In the Deep Woods: Our Endless Numbered Days

I was a little afraid to read Our Endless Numbered Days by Claire Full (Tin House Books, 2015), because I thought it might bring up bad childhood memories.  I was also serving on a grand jury at the time and felt like I was hearing an over-abundance of traumatic family stories.  I decided to give it a go one morning as I rushed to catch a bus.  I had about 30 minutes of reading time on the ride and if it was too disturbing, I could pass it on to someone else.  Instead, I was gripped by it.  When I got out of court that day, I was grateful that I’d just missed a bus home so I had an extra 20 minutes to read what proved to a compelling novel so skillfully written that I missed my home stop twice while lost in the story.
The narrator, Peggy, was lured at age 8 by her survivalist father from their home in London for a holiday at Die Hutte, a place he’s described to her often as a perfect place to live.  Her mother, a German concert pianist, was away on tour. 
The holiday turns into an arduous journey.  Peggy wants to go home, but her father tells her his worst fears have come true.  Peggy’s mother is dead.  The whole world has been destroyed.  They are the last living humans.
Peggy, her doll and her father arrive at a decrepit cabin deep in the Bavarian woods.  It wasn’t the gingerbread house Peggy had been led to expect:
“Its wall hung with wooden shingles, and where they were missing, dark gaps grimaced like a mouth with knocked out teeth.  The front door hung open at an angle, and the single window had warped and popped its glass.  The only thing to remind me of home was the bramble that scrambled across the roof and dropped in loops through the gaps in the shingles that were nailed there too.  Searching for light, the bramble had reached the window and now stuck its blind tendrils out, beckoning us to join it inside.
“Saplings sprouted unchecked against the walls, so it appeared as if Die Hutte, ashamed of its disheveled appearance, was trying, and failing, to hide behind them.  I half expected a trail of breadcrumbs to lead off into the trees that pressed in from both sides.”

The book opens when she is back home, at age 17, trying to adjust to the fact that the world is very much alive, her mother loves her, and her father had lied.  Fuller braids past and present together in a vivid, harrowing narrative that wears the grim beauty of a fairy tale.  Peggy even changes her name to Rapunzel, or Punzel, as she and her father make their way to Die Hutte.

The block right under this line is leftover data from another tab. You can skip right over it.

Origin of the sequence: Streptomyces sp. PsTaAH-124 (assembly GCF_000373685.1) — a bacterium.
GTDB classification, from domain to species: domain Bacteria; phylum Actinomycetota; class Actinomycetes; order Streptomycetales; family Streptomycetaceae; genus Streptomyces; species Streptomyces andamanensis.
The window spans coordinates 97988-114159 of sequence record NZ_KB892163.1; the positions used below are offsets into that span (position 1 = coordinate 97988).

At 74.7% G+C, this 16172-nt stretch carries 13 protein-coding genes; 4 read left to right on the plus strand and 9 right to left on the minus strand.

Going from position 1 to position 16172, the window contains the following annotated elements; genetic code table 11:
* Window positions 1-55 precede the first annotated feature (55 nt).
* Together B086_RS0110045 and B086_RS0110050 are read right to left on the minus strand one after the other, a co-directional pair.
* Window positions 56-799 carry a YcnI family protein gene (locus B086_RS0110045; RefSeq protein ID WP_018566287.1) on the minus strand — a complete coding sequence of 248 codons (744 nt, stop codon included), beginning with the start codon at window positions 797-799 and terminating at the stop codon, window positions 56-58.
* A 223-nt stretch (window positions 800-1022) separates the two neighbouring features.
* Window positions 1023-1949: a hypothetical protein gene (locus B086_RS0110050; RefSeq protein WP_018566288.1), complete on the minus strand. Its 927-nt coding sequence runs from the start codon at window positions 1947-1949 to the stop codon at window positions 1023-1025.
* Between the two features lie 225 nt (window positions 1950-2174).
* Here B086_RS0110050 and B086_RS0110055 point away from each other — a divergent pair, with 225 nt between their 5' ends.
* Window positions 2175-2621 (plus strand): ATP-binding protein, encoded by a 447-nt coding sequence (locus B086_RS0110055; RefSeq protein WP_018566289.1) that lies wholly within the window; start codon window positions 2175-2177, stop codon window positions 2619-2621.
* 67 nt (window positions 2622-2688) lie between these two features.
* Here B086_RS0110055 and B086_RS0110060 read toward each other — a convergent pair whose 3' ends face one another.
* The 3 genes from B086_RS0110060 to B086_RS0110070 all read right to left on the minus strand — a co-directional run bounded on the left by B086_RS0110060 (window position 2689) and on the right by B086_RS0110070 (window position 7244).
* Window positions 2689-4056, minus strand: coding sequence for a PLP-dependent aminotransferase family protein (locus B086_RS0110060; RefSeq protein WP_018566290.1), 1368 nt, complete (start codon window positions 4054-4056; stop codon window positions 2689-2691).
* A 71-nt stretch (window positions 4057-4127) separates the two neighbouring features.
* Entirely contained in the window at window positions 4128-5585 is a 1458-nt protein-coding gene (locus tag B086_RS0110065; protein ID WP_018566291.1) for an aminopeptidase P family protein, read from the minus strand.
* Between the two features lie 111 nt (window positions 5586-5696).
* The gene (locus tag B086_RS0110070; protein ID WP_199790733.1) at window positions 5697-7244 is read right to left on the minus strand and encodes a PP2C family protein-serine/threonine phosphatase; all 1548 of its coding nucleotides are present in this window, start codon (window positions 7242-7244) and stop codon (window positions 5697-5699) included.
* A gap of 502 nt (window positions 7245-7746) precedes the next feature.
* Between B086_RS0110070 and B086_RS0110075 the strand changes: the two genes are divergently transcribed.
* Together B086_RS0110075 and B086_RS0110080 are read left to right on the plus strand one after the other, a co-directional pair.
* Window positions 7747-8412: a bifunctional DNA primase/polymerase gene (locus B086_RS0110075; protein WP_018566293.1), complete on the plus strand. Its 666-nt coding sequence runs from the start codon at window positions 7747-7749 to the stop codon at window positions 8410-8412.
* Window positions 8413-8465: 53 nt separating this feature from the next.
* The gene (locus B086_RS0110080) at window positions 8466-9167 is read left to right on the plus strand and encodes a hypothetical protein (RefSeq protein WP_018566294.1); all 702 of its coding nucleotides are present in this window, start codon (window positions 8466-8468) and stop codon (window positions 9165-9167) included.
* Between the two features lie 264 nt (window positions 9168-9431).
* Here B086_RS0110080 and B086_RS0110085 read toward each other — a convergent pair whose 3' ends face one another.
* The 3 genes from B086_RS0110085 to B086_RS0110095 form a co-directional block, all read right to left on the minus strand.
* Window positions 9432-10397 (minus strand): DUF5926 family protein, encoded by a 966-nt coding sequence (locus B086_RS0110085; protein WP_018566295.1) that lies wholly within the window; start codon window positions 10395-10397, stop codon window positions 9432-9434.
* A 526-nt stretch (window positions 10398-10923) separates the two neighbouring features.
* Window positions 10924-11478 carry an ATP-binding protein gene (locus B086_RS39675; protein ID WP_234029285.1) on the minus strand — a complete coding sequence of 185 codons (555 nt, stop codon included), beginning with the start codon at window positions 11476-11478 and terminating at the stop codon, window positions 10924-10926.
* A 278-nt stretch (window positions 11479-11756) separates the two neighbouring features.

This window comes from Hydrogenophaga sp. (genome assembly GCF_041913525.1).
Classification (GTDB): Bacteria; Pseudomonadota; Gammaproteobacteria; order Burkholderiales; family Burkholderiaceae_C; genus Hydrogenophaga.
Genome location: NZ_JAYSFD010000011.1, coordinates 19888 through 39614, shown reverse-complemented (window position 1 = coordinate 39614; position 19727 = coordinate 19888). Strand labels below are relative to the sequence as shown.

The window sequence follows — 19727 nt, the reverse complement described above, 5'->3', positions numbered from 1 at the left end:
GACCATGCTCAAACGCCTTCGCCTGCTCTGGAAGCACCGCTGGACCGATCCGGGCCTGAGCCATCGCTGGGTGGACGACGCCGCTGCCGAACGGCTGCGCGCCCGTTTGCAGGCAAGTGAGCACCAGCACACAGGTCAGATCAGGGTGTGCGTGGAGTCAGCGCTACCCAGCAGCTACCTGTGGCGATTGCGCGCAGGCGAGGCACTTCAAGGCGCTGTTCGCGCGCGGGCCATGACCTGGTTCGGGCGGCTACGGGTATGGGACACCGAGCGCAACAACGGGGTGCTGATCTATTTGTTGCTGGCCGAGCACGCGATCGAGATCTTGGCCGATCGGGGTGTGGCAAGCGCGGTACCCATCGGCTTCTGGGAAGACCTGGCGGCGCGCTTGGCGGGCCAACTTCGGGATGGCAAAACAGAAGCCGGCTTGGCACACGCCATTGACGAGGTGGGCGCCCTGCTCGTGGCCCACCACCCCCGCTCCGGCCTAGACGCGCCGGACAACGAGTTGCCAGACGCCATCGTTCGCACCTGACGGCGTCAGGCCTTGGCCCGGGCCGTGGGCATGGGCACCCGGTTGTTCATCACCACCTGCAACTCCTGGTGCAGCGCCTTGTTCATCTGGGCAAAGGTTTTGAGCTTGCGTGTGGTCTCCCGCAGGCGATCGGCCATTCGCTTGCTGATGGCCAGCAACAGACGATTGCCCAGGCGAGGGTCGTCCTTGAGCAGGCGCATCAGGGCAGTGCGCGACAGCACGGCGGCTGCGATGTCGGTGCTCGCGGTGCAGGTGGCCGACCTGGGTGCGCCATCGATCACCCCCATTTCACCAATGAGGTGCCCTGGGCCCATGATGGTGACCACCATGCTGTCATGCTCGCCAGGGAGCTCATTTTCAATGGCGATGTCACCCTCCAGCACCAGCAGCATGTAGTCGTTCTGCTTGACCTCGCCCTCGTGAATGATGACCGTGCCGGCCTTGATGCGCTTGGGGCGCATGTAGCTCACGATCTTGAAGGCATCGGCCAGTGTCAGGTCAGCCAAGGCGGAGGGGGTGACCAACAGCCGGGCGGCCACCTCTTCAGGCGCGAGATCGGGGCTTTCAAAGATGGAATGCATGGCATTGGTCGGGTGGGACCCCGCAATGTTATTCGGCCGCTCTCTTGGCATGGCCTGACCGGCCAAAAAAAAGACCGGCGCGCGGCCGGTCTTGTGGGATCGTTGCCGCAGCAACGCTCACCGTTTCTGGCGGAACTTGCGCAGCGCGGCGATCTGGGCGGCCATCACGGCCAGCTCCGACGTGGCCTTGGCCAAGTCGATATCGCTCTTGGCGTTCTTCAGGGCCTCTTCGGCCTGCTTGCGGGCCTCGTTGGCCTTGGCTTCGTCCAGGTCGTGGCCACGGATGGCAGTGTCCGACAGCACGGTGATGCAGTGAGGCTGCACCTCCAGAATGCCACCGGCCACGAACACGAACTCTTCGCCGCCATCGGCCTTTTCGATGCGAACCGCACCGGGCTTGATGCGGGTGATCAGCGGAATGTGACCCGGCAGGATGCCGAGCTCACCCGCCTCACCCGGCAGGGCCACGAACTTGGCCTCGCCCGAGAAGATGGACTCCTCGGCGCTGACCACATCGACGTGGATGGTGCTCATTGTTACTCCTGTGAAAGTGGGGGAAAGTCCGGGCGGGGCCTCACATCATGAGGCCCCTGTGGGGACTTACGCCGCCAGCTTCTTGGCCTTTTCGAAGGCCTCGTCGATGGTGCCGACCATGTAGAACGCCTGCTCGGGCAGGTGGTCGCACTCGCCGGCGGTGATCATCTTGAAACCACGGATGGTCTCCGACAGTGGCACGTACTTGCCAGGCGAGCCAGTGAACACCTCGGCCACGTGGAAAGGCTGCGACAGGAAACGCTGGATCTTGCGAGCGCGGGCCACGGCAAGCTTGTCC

Life in the woods is brutal.  Her father had already groomed her for a survivalist life – taught her how to find edible plants and mushrooms, how to trap and skin animals.  His introduction to daily life in the wild is brutal, but he also made her a piano:
“The piano was clunky and crude, but I thought that maybe it was the most beautiful thing.  Despite all the whittling, many of the keys stuck together and continual playing gave me blisters and splinters.  Several times my father took it apart to shave off a sliver and pack it all together again.  And yet I could press a key and hear the note it made, release and the key would pivot back to a resting position and the sound would stop.
“The creation of the piano had taken the summer and the best days of the autumn.  We should have been gathering and storing food and wood for the winter and, too late, we discovered that music could not sustain us.”

They come close to starvation, but they subsist.  And years pass, their sense of time reverts to sense of season.  Their teeth rot.  Punzel’s long hair becomes a mat of tangles.  One day, she finds a pair of boots and her search for the owner ultimately leads her back into civilized life.  Fuller’s plotting kept me enthralled through to the end.
As I read the book, I reflected on the human need for story, for illusion, for making sense of what may ultimately be unfathomable.  The characterization of story and music, the way Peggy uses them to make life more manageable, is part of the magic of this book.  The magic is old and not necessarily kind – more of what the old original Grimm tales were like.  They enchant and mesmerize but are frightening and troubling, too.
And as her story progresses, you see and feel how the way Peggy/Punzel has made a story for herself that has lightened her unbearable burdens. 
This is not meant to be a settling or calming book, but it’s deep and thoughtful, alive and haunting.  It captivated me as I pondered the especially challenging cases I was hearing on the grand jury, the stories people told, how a loved family member can suddenly become an abuser.  People and families are so complicated.  If we couldn’t create stories, how would we survive? 
Claire Fuller is an artist and writer who lives in Winchester, England.  This is her first novel.  You can read more about her by clicking here.

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